Enrollment Begins for Novel Trial Studying PCI in Underserved Populations
PLATINUM Diversity Interview
Roxana Mehran, MD Principal InvestigatorSee Dr. Mehran discuss this much-needed trial
Dr. Craig Thompson interviews Dr. Roxana Mehran about the PLATINUM Diversity Trial. Dr. Mehran is a Co-Principal Investigator of the PLATINUM Diversity Trial and Professor of Medicine and Clinical Science at the Icahn School of Medicine at Mount Sinai Hospital in New York and a leading advocate for the diversification of clinical science.
PLATINUM Diversity Addresses an Unmet Clinical Need in PCI Clinical Trials
Close the Gap is Boston Scientific's health equity initiative, which aims to eliminate cardiovascular care disparities. Learn more
Interview Video Transcript
Dr. Thompson: Hello, I’m Craig Thompson, Chief Medical Office of Interventional Cardiology for Boston Scientific. I’m at the American Heart Association 2014 Annual Scientific Sessions, joined here today by Dr. Roxana Mehran.
Dr. Mehran is Professor of Medicine and Professor of Clinical Science and economics at the Icahn School of Medicine at Mt. Sinai Hospital in New York, world-renowned Interventional Cardiologist and investigator. Dr. Mehran is principal investigator along with a co-principal investigator Dr. Wayne Batchlor of Tallahassee, of the PLATINUM Diversity Clinical Trial.
Dr. Mehran: Thank you for having me, Craig.
Dr. Thompson: We’re here today to discuss the PLATINUM Diversity. We’re evaluating outcomes in patients in a real world setting but that’s not all that’s unique about this trial, is it Roxana?
Dr. Mehran: First of all, thank you for having me. How fitting to be here at the American Heart Association, the association that's committed to health care delivery and cardiovascular health in all men and women, black or white, and of all racial backgrounds, and I think what an incredible honor for me to lead the Diversity trial.
The PLATINUM Diversity study as you know is a 1,500-patient study, a single-arm study, I like to call it, that's going to look at outcomes of patients who are usually underrepresented in clinical trials. Who are those patients? They're women, they're African Americans, and they're of Latina backgrounds, and Hispanic Americans, and I think this is an incredibly important study because the health outcomes of these patients are often unknown.
Why? Because they're underrepresented in most of the trials, encompassing less than 30% of the trial population, and as such, I've always been concerned whether or not the therapies that we currently have available in the armamentarium of cardiovascular health is actually applicable to this population. We all know that there are so many important issues for these patients that we need to deal with, whether it's cultural, whether it's access to health, whether it's making sure that they reach their goals, and they're compliant and adherent to their medications and discharge instructions.
All of those things are part and parcel of what we do as we deliver health care to all of our patients, not just to the diverse group. I'm extremely excited and I want to congratulate Boston Scientific for actually taking this step forward and closing the gap, and I believe that there is a gap in knowledge, of understanding how to best care for these patients, and I think through this trial, we're going to learn a tremendous amount.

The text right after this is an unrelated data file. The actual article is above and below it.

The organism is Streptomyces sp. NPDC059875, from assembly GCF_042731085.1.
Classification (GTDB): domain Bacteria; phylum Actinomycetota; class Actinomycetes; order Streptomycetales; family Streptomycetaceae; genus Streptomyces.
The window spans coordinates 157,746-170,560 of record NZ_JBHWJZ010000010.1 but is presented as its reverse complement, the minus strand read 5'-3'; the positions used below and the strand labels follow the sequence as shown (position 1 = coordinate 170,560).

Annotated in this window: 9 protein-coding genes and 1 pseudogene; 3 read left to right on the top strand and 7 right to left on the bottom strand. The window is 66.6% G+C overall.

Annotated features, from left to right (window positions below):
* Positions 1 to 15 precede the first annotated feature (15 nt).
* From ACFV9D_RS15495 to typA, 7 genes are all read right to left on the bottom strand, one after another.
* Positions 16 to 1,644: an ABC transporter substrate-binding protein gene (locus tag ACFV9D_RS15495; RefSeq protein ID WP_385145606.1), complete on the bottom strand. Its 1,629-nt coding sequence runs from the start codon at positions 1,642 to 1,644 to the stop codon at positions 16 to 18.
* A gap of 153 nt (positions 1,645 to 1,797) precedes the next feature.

Dr. Thompson: Roxanna, how are treatment plans currently formulated in patient populations where there is little or no clinical data that’s been generated?
Dr. Mehran: The current treatment plans of how we apply the evidence base, even from everything we've learned here at this congress and how do we bring it home, is very much unified and we apply it across the board and I'm not so sure that that's the right way to do this.
That's yet another reason why I think it's important for us to deeply understand who these people are, what are the special issues for them and how can we best be able to deliver those important health care messages and delivery of care.
Dr. Thompson: How does this data set, how would you envision that this data set can help you advance your advocacy efforts within societies and other interested bodies to move the field forward?
Dr. Mehran: It's a really, really important and pointed question. I think we can look at this and for me, to have a data set that is enriched with women is just so exciting, to be able to better understand what are some of the important gender issues and then to say that I'm actually going to have data on African American women, I'm really thrilled about that.
That's just going to be something that we just never had and I think we're very excited about that part … and Hispanic women, we want to learn about, very importantly, about the risk factors that are in these patients, especially diabetes, hypertension, hypercholesterolemia, and those are going to be very much collected in this trial. We're going to link a lot of this and understand best how to care for these patients.
It's important to note that the Association for Black Cardiologists are very much behind this initiative and I think I'm really proud and I'm so thankful for their leadership to really stand behind this trial and really, really help us.
And then very importantly, Women in Cardiology, the WIN, SCAI-WIN group, is so very, very excited and behind this very important initiative as well.
I just think that when we think about these types of trials dedicated to patients who are underrepresented in clinical trials, we have to really use the opportunity and seize the moment and get as much information as we can to improve their health outcomes, and we really are very, very grateful that Boston Scientific has taken the very first step forward towards this goal.